T: Wow. Damn. I think I’ve gone through a transitory period in terms of songwriting and my decisions. When I started writing, I could only write from a narrative perspective because the trauma was too painful for me to address in the first person. I have a lot of songs that are words of encouragement like “Get Up” or “All Day All Night” that were directed at me. It wasn’t until [I wrote] Anywhere but Here that that all changed. That album is all me. My own lived reality was always part of my music, but the way in which I used to write didn’t let me live in the painful memory I was trying to express. I was removed from it. That is all my lived experience. If you go back to my first EP, Carry On, that was still me going through a depression but expressing it in a way that was almost empowering. I never want to be glamorizing my depression but as someone who comes from a background of spirituality, that empowerment was important. “Anywhere but Here” has been my lived reality. Life is what you make it and at times it can be shit. Now I’m realizing I’m in control of that. That’s been an awakening for me. I’m very grounded now and I’m able to be a lot more intentional with my art.

S: A lot. I mean a song like “Savage” was just me furious about something I saw in the media one day. I think the universes we create just represent where we are mentally. That’s always where I am and I’m just waiting for the world to catch up. That is my reality. My physical body is stuck on earth but my mind creates another world that then gets expressed in my art. That was the magic of “Hard Times” for me. This is the world I live in already and it may be tough to fathom what that is for a lot of people but for me and TiKA it was so seamless. The combination of energy was so effortless for us because we lived it. The emotion could come from the everyday world but the worlds we create are really just where I am mentally already.

It feels like you guys are coming from very different places with this. How did you two meet in the middle for “Hard Times?”

S: TiKA, you mentioned your song “Get Up.” That might have been the song that sparked our friendship. You sent me that song and told me the story. I just remember how jealous I felt. There’s two types of jealousy. There’s one type of jealousy that involves resentment and there’s the type of jealousy that fuels inspiration. I wish I wrote that song! It’s so good! I think for hard times, it was just so natural. We did it at La+ch’s place (the producer of the song). I had the chorus for years and sent it to TiKA. Sometimes, as an artist, you can have a great idea but you are not the right messenger to get that idea across. I remember when TiKA first delivered that chorus I was blown away.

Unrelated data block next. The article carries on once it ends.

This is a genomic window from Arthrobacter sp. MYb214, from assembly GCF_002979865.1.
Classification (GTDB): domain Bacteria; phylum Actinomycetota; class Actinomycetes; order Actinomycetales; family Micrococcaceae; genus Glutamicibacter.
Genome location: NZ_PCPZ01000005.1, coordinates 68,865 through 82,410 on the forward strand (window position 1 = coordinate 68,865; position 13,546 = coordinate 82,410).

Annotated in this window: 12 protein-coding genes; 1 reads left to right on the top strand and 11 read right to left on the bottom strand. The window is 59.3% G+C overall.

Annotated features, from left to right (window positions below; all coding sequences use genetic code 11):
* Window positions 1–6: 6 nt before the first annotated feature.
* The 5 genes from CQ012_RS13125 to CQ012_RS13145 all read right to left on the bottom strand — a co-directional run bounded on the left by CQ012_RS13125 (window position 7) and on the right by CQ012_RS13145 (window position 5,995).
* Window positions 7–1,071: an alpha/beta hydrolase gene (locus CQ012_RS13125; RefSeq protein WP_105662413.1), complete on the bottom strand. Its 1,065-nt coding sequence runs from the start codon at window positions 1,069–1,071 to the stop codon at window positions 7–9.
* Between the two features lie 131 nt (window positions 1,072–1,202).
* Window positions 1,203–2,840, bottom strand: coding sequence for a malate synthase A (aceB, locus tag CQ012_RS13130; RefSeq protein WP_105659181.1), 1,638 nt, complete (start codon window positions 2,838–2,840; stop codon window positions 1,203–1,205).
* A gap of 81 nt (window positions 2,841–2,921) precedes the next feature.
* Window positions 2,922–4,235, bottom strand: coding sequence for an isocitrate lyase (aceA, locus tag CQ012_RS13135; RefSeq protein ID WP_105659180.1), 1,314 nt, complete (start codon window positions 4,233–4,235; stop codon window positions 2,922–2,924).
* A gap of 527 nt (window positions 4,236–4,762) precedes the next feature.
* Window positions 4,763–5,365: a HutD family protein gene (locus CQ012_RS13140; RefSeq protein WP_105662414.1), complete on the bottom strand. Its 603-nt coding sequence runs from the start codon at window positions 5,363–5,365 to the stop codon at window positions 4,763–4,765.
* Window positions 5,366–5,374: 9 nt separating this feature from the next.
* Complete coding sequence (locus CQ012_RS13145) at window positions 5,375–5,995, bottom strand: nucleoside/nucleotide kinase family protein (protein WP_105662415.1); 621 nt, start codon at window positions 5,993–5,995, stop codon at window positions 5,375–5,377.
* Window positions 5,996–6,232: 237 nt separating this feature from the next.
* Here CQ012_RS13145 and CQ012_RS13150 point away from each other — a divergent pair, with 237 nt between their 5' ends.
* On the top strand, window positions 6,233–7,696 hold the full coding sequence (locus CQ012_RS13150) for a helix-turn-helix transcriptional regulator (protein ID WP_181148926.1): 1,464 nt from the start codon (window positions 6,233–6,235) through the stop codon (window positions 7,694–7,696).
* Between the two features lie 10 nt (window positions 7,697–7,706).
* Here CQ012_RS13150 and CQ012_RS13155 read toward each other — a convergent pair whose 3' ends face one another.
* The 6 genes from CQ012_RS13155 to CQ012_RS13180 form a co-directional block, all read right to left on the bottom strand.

T: You can actually hear him saying that on the track.

S: The track ends with me being like, “Oh my god!” I felt an intense spiritual connection with something higher than what was going on in that room. I was so inspired.

T: I love that. Thank you so much. Shan and I have an affinity for each other’s artistic processes. I am a fan of Shan’s work and once he releases his album, you’re going to hear some of the most incredible songs. His ability to convey storytelling through rap and hip-hop is so brilliant. Outside of the fact that you are a Brown man doing hip-hop, you’re so fucking good at it. 

S: Thank you! The other reason we might’ve connected so well is because we both found our audience later in our lives than you would’ve expected: in our mid-thirties. Rather than attributing my success to certain moments of my career, we’ve both kind of realized this whole process is proof that we’ve made it. I get to wake up every day and do art. I made it. We both stuck it out until the blessings started to come and I think that was another place that we connected. 

In your interview with Forbes, Shan, you mention, “Create a conversation that’s bigger than the art or the artist.” Where is the line with this? What separates a controversial video like “Savage” from the ever-so-controversial Logan Paul videos that put him on the map?